Chrysanthemum ‘Sunshine’ is a late flowering single type (section 17 Chrysanthemum) and although the plant is hardy enough to survive outside, its November flowering needs a glasshouse and therefore does not fit into Judy’s hardy collection, however  ‘the  Dispersed Collection arrangement works beautifully as Hill Close has a display glasshouse so they have taken two of the three plants’.

Producing large flowers, it is good for flower arranging, but is a tall straggly plant and needs supporting and to be brought undercover in winter.

The story goes back a long way – the photograph dated 1896, is of Sally’s mother Mary sitting next to the plants, where they lived at Fingrinhoe Hall, near Colchester in Essex. Her Aunt Margaret (Mary’s youngest sister) grew the plant for years and gave plants to Sally and her sister Betsy. Margaret died in 2015, aged 101, Betsy a few years earlier. Although her niece has the plant, propagation has not been very successful. Sally is now concerned it will be lost and with more than a century of provenance hoped to find a way to keep it going.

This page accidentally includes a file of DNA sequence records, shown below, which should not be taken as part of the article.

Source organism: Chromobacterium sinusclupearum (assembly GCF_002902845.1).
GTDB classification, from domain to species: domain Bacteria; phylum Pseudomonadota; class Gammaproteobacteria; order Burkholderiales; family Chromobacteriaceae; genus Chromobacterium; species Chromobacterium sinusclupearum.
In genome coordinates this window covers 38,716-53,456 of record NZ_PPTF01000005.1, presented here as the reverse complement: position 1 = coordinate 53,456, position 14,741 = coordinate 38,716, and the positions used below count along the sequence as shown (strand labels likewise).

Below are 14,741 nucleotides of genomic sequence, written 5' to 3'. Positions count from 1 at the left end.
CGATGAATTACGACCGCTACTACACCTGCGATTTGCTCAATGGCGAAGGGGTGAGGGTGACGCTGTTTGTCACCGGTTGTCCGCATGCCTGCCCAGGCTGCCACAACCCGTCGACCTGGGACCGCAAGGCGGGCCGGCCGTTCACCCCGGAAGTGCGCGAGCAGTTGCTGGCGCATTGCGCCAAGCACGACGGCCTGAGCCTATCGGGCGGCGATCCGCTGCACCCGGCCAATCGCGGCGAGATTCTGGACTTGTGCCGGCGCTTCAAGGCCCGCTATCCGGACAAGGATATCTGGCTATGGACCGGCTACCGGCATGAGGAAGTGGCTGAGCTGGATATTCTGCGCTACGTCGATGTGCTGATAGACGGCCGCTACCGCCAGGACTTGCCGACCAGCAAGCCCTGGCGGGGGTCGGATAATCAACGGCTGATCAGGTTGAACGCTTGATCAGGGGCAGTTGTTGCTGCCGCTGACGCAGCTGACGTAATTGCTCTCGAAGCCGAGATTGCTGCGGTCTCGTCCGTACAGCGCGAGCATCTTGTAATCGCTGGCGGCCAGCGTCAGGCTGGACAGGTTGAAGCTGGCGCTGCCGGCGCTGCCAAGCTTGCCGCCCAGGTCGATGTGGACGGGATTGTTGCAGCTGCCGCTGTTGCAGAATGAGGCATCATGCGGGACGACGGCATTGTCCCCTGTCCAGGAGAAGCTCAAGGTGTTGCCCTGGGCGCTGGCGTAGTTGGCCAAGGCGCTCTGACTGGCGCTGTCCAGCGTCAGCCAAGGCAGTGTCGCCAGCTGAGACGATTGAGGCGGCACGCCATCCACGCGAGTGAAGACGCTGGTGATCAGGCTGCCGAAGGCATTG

PH kiku0003

Chrysanthemum ‘Sunshine’ with the young Mary in 1896. Photo courtesy of S. Mulford

Additional information from the National Chrysanthemum Society Register is not forthcoming as the Register only began listing from 1919. However, the picture has underneath the word KIKU, the Japanese for Chrysanthemum.  Plants were coming over from Japan with plant hunters like Wilson and Forrest between the 1850s and 1880s, so this could be from one of those early introductions.  Woolmans, possibly one of the oldest growers of Chrysantheum began trading in 1881, with some varieties advertised as growing to 6 or 8 feet tall. By 1896: